A broad and entertaining (if less than encyclopedic) new definition for gross anatomy.



A doctor-guided tour of our “weird” human body and some of its maladies, aimed at readers who’ll giggle over the suggestion that gluteus maximus was a Roman emperor.

Leaving the titular riff on the classic reference work Gray’s Anatomy unacknowledged, Kay moves from skin-side to inside and back—beginning with the cloud of germs, dead cells, and “farticles” that surround us all, covering anatomical features from internal organs to hair and nails, and closing with a frank, if sometimes giddy, description of the reproductive system (“the male one is mostly on the outside, dangling there like a chandelier”), brisk and sensible remarks about death, and a final sweep past the immune system, allergies, and select good, bad, and “pukey” microbes. Though his coverage is so catch-as-catch-can that he identifies each layer in a tooth and all eight wrist bones but neglects to mention the pituitary or thyroid glands, he does include basic personal hygiene and nutritional guidelines, reassuring comments about acne (“face art”) and other signs of puberty, and strong opinions about smoking, hand-washing, and anti-vaxxers. He also tucks in descriptions of common conditions and diseases, from anxiety and depression to diabetes. Along with labeled cutaway views, Paker’s cartoons pick up on the droll tone with expressive faces on many body parts and germs and sight gags like a stack of tiny elephants posed next to rotated views of the spinal column.

A broad and entertaining (if less than encyclopedic) new definition for gross anatomy. (glossary, index, further information) (Nonfiction. 10-14)

Pub Date: July 26, 2022

ISBN: 978-0-593-48340-4

Page Count: 416

Publisher: Delacorte

Review Posted Online: July 13, 2022

Kirkus Reviews Issue: Aug. 1, 2022

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An interesting, engaging collection of snapshot profiles that will encourage readers to explore further and perhaps pursue...



With STEM now the hot trend in education and concerted efforts to encourage girls to explore scientific fields, this collective biography is most timely.

Swaby offers 33 brief profiles of some of the world’s most influential women in science, organized in loose groupings: technology and innovation, earth and stars, health and medicine, and biology. Some of the figures, such as Mary Anning, Rachel Carson, Florence Nightingale, Sally Ride, and Marie Tharp, have been written about for young readers, but most have not. Among the lesser known are Stephanie Kwolek, the American chemist who invented Kevlar; Yvonne Brill, the Canadian engineer who invented a thruster used in satellites; Elsie Widdowson, the British nutritionist who demonstrated how important fluid and salt are for the body to properly function; and Italian neuroembryologist Rita Levi-Montalcini, who made breakthrough discoveries in nerve-cell growth. Swaby emphasizes that most of these scientists had to overcome great obstacles before achieving their successes and receiving recognition due to gender-based discrimination. She also notes that people are not born brilliant scientists and that it’s through repeated observation, experimentation, and testing of ideas that important discoveries are made.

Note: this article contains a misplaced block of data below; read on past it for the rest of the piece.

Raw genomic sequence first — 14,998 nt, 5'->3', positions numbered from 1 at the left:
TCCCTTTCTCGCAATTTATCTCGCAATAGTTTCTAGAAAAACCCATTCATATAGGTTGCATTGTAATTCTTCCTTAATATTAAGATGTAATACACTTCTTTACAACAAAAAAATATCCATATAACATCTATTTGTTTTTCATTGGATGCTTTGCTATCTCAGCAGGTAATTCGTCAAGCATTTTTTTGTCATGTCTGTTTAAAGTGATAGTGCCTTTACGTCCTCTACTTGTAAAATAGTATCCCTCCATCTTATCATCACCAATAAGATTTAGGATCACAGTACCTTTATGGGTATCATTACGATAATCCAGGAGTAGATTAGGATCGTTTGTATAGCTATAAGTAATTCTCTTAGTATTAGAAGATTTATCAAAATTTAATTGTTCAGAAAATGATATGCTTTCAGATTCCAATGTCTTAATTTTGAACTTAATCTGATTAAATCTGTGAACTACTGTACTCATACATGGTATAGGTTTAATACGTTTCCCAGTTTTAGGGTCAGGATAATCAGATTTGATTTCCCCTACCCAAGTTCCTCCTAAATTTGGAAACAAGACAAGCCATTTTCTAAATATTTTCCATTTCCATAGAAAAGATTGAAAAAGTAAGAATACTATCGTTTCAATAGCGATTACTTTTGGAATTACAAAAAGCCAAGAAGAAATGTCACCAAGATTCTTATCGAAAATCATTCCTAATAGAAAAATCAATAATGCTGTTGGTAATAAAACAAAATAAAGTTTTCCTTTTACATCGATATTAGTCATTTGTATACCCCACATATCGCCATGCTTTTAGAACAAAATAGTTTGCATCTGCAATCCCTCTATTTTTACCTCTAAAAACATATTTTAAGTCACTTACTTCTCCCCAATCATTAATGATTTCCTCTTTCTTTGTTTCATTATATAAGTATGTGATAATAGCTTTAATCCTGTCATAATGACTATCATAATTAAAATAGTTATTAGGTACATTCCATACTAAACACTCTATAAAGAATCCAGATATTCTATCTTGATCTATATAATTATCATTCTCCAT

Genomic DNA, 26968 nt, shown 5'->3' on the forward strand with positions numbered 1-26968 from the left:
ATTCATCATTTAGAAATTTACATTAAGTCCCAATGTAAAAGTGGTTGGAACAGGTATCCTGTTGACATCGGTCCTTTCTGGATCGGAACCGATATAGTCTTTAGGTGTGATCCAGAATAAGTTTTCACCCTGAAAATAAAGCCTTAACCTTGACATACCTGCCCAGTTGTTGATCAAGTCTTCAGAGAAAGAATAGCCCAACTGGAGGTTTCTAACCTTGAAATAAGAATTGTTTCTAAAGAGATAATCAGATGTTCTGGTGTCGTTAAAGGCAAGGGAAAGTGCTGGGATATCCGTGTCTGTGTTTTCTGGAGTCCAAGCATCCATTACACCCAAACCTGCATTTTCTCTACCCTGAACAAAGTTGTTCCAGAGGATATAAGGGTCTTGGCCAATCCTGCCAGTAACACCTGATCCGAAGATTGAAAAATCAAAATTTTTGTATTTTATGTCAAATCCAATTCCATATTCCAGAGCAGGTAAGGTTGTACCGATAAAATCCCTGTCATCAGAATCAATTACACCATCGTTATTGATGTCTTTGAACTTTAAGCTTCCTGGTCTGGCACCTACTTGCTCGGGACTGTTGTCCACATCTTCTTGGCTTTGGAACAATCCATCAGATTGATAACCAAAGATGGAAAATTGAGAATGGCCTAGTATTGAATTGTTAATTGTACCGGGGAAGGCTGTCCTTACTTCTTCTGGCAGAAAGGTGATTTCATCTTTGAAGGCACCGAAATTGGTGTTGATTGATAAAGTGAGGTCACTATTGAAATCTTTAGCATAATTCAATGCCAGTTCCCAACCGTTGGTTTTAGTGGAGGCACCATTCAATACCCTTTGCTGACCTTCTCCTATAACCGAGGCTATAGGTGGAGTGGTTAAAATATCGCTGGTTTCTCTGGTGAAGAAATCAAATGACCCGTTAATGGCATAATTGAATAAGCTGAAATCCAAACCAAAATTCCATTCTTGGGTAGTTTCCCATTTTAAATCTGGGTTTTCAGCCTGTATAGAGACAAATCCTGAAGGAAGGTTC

An interesting, engaging collection of snapshot profiles that will encourage readers to explore further and perhaps pursue their own scientific curiosities. (source notes, bibliography) (Collective biography. 10-14)

Pub Date: Sept. 13, 2016

ISBN: 978-0-399-55396-7

Page Count: 208

Publisher: Delacorte

Review Posted Online: July 20, 2016

Kirkus Reviews Issue: Aug. 1, 2016

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An important perspective on our changing climate.



Glaciers on this planet are vanishing—learn how we know, why we should care, and what we can do.

The author of Itch (2018) and Rotten (2019), both illustrated by Gilbert Ford, turns her attention to another underappreciated part of the natural world: glaciers. With a foreword by glaciologist Jill Pelto and an introduction laying out the problem, Sanchez prepares her readers for the cold hard truth to come. Chapter by chapter, she explains the important roles glaciers play in our world, how we know they are melting, and why that’s happening—clearly explaining climate change. She shows how ice cores reveal climate history, introduces animals and plants that thrive in glacier country, and describes what the future might bring. Sanchez concludes with suggestions for action, personal and communal. At several points, she brings in Indigenous points of view. The author addresses readers directly with compelling evidence for her thesis that this is yet another manifestation of climate change that will wreak havoc on the world we know. Unfamiliar words are bolded and defined in context as well as in a glossary. Encouraging readers to take action, Sanchez includes in the backmatter a long list of science specialties concerned with glaciers. There are occasional photographs, helpful diagrams, and artistic depictions of glacial scenes throughout, breaking up the text and adding appeal; people depicted in Padula’s illustrations are diverse.

An important perspective on our changing climate. (author’s note, additional resources, select bibliography, index) (Nonfiction. 10-14)

Pub Date: Dec. 6, 2022

ISBN: 978-1-5235-0950-8

Page Count: 128

Publisher: Workman

Review Posted Online: Sept. 14, 2022

Kirkus Reviews Issue: Oct. 1, 2022

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